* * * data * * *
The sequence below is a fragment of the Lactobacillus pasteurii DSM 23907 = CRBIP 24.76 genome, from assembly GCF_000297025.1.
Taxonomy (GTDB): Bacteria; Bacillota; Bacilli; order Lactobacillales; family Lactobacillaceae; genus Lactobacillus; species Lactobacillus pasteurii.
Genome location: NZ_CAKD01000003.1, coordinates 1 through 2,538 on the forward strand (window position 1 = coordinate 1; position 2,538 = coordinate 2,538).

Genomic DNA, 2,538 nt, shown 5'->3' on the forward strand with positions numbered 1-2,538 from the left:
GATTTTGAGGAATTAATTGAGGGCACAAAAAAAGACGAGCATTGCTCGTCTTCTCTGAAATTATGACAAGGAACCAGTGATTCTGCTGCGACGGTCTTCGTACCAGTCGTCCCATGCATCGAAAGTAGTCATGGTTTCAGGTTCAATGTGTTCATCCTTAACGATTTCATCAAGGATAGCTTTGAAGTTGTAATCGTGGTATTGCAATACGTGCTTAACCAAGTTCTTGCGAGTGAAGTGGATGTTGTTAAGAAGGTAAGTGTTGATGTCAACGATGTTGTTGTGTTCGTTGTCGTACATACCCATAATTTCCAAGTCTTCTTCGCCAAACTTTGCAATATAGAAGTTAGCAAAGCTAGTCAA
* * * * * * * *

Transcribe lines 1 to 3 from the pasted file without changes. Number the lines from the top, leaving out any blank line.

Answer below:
The sequence below is a fragment of the Lactobacillus pasteurii DSM 23907 = CRBIP 24.76 genome, from assembly GCF_000297025.1.
Taxonomy (GTDB): Bacteria; Bacillota; Bacilli; order Lactobacillales; family Lactobacillaceae; genus Lactobacillus; species Lactobacillus pasteurii.
Genome location: NZ_CAKD01000003.1, coordinates 1 through 2,538 on the forward strand (window position 1 = coordinate 1; position 2,538 = coordinate 2,538).